A seasoned veteran of the homebuilding business, Atwood has been constructing houses in the Southlake area since 2001. In 2009, he started his own business, initially constructing smaller homes and villas, which would eventually turn into larger projects. This led to his participation in the 2015 Dream Home, which Atwood now claims has brought him substantially more business.

“Year after year, people brought me pictures from the Dream Home,” Atwood says. “They would go back and buy furniture from the Dream Home; they’d come back and reference the Dream Home. I think it was very successful.”

A natural collaborator, Atwood has since taken other builders under his wing, including fellow Dream Street builder Travis Franks of WillowTree Custom Homes.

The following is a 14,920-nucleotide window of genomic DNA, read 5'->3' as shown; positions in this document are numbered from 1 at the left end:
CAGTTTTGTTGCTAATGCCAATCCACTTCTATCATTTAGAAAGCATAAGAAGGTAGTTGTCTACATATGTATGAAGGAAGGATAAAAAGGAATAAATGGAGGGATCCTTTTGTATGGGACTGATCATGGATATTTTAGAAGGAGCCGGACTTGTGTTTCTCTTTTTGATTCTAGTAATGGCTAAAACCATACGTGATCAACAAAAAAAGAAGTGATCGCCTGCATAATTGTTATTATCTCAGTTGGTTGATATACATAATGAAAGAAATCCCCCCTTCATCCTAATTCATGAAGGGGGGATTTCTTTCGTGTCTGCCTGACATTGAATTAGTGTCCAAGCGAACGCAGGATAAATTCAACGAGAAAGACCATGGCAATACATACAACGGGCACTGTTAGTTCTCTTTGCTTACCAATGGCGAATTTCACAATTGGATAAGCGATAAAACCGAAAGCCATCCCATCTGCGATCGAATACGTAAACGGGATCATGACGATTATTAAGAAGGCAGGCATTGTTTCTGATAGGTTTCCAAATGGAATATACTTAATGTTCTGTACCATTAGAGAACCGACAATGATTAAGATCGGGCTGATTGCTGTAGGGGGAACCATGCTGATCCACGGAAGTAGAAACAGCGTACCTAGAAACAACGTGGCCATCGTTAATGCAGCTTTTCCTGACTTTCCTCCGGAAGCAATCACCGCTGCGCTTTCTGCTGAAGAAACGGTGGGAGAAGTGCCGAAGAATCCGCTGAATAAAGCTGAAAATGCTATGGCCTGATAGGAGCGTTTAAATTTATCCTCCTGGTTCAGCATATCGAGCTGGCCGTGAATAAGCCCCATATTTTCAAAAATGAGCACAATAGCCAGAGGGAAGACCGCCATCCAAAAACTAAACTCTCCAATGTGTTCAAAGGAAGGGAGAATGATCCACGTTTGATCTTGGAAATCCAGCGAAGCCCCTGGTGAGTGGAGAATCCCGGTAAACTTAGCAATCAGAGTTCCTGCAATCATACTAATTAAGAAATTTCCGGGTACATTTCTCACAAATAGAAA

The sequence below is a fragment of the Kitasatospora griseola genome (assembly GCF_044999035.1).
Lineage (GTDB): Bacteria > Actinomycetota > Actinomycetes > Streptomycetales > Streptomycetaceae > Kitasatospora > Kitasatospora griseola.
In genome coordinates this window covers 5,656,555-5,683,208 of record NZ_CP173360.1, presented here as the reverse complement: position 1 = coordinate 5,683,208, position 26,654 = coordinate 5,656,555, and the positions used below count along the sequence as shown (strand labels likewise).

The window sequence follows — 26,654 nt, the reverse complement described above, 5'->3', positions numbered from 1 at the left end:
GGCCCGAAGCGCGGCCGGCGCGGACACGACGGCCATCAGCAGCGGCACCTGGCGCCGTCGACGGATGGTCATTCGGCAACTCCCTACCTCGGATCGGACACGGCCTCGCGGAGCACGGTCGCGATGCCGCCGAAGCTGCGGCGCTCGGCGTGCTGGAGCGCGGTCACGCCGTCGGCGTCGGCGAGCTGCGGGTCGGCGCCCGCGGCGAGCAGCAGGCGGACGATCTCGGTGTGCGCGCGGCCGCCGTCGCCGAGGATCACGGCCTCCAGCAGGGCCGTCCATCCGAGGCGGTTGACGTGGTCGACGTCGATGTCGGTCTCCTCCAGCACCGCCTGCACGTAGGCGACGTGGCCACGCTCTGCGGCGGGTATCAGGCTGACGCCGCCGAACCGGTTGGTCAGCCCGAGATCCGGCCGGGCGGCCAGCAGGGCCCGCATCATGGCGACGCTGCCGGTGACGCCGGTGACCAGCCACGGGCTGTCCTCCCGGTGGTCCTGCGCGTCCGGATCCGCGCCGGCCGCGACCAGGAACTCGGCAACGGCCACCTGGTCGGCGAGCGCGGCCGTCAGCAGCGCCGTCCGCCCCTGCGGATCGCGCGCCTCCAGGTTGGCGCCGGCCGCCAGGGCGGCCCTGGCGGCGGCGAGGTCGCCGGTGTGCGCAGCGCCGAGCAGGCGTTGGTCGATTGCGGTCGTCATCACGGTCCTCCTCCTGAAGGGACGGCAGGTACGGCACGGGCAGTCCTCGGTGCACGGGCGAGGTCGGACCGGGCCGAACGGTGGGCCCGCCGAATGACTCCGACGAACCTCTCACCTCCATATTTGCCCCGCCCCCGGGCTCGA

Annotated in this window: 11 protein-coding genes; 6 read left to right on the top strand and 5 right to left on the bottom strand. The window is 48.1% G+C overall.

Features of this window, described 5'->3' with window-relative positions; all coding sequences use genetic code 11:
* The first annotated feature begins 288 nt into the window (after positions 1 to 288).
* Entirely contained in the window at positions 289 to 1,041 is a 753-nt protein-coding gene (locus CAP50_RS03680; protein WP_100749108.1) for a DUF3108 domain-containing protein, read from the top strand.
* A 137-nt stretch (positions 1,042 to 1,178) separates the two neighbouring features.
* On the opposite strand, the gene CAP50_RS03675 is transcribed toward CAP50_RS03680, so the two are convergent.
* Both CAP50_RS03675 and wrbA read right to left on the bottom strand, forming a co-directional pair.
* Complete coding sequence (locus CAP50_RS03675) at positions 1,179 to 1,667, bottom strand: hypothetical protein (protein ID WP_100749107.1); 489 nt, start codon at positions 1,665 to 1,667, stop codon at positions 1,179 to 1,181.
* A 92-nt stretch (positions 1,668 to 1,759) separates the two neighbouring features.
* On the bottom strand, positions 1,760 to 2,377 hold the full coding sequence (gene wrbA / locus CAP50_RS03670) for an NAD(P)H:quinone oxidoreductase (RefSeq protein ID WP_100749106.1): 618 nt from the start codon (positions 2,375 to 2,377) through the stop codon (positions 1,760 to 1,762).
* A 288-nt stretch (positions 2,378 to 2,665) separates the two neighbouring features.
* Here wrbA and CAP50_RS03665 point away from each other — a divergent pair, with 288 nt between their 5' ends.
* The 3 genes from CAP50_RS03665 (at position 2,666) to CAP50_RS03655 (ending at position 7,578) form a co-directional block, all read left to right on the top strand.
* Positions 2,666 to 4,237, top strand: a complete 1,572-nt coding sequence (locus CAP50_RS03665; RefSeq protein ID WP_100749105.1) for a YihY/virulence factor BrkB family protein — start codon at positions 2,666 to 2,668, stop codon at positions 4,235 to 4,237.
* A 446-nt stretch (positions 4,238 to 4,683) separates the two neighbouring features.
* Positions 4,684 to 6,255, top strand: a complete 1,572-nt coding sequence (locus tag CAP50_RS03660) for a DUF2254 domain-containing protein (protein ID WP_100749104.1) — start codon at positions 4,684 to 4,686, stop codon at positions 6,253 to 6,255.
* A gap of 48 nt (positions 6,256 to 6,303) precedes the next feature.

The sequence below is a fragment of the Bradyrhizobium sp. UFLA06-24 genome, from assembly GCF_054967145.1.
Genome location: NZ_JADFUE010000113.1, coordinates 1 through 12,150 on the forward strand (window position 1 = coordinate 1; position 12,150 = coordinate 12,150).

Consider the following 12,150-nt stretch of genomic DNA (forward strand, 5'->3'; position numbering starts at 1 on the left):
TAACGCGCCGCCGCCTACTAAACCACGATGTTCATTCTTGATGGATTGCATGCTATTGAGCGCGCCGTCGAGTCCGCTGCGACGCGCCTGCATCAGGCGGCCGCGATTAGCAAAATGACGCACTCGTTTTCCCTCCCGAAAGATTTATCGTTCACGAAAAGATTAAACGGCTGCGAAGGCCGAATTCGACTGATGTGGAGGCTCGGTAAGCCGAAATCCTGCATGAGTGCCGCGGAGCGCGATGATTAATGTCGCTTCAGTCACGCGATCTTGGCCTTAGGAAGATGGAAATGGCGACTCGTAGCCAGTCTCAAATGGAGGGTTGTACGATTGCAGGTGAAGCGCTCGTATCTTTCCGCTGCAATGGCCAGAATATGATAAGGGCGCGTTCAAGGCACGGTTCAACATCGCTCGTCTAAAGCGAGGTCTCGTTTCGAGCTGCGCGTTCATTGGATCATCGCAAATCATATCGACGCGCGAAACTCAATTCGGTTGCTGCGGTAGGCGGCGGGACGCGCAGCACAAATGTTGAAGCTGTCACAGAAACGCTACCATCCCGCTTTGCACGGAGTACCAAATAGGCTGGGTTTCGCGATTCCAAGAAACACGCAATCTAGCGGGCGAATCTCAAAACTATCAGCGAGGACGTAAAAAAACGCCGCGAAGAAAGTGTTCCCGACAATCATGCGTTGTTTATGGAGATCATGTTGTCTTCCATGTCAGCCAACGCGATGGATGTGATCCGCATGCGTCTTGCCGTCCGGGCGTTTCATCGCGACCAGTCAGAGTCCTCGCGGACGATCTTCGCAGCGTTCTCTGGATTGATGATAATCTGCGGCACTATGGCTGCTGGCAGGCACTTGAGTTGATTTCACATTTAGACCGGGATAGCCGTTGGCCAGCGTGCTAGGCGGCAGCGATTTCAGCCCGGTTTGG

When asked about the massive undertaking of building three homes from three different builders in the middle of a pandemic — and meeting their deadlines  — Atwood is equally amazed and gratified.

“Three different methods of madness,” Atwood says. “We had different architects, different frameworks, different concrete guys, different pool guys. But we all got to the same point at the same time. We nailed it.”

As Dorian Stacy puts it, she was the daughter of a “furniture guy” who started Stacy Furniture and Design. Born and raised in the area (she’s seventh generation Southlake), Stacy graduated from Southlake High School and felt compelled to participate in this year’s Dream Street to showcase her design work in her own backyard.

Despite her pedigree, Stacy says she doesn’t have any formal training in interior design.

“I actually was a paralegal first and wasn’t going to work in the family business,” Stacy says. “And then decided they really needed me. So, I came back, and I’ve literally worked in every aspect of our business, including driving the forklift and driving the delivery truck. Done it all.”